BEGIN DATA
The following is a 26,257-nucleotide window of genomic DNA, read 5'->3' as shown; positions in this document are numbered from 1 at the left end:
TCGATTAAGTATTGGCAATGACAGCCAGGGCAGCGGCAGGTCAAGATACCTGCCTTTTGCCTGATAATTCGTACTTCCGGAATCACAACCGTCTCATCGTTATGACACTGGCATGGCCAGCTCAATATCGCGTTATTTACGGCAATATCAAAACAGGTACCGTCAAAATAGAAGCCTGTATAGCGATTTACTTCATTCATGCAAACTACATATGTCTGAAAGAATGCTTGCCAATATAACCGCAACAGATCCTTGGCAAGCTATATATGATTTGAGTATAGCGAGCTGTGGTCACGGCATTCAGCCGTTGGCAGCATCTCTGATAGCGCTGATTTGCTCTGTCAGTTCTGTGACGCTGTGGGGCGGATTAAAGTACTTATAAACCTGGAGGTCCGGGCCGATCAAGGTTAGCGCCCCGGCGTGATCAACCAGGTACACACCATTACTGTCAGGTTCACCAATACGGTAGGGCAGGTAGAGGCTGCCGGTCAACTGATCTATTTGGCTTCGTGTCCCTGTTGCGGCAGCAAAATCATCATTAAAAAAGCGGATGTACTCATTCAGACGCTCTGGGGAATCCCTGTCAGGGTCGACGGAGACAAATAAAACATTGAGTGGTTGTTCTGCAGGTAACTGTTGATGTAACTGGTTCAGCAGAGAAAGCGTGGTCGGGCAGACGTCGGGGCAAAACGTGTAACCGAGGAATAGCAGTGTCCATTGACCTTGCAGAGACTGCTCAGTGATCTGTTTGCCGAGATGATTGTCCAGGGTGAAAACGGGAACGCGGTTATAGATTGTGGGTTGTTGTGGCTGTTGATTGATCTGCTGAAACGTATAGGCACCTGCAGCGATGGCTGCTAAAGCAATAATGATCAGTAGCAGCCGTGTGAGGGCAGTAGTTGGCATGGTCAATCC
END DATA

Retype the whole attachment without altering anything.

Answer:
The following is a 26,257-nucleotide window of genomic DNA, read 5'->3' as shown; positions in this document are numbered from 1 at the left end:
TCGATTAAGTATTGGCAATGACAGCCAGGGCAGCGGCAGGTCAAGATACCTGCCTTTTGCCTGATAATTCGTACTTCCGGAATCACAACCGTCTCATCGTTATGACACTGGCATGGCCAGCTCAATATCGCGTTATTTACGGCAATATCAAAACAGGTACCGTCAAAATAGAAGCCTGTATAGCGATTTACTTCATTCATGCAAACTACATATGTCTGAAAGAATGCTTGCCAATATAACCGCAACAGATCCTTGGCAAGCTATATATGATTTGAGTATAGCGAGCTGTGGTCACGGCATTCAGCCGTTGGCAGCATCTCTGATAGCGCTGATTTGCTCTGTCAGTTCTGTGACGCTGTGGGGCGGATTAAAGTACTTATAAACCTGGAGGTCCGGGCCGATCAAGGTTAGCGCCCCGGCGTGATCAACCAGGTACACACCATTACTGTCAGGTTCACCAATACGGTAGGGCAGGTAGAGGCTGCCGGTCAACTGATCTATTTGGCTTCGTGTCCCTGTTGCGGCAGCAAAATCATCATTAAAAAAGCGGATGTACTCATTCAGACGCTCTGGGGAATCCCTGTCAGGGTCGACGGAGACAAATAAAACATTGAGTGGTTGTTCTGCAGGTAACTGTTGATGTAACTGGTTCAGCAGAGAAAGCGTGGTCGGGCAGACGTCGGGGCAAAACGTGTAACCGAGGAATAGCAGTGTCCATTGACCTTGCAGAGACTGCTCAGTGATCTGTTTGCCGAGATGATTGTCCAGGGTGAAAACGGGAACGCGGTTATAGATTGTGGGTTGTTGTGGCTGTTGATTGATCTGCTGAAACGTATAGGCACCTGCAGCGATGGCTGCTAAAGCAATAATGATCAGTAGCAGCCGTGTGAGGGCAGTAGTTGGCATGGTCAATCC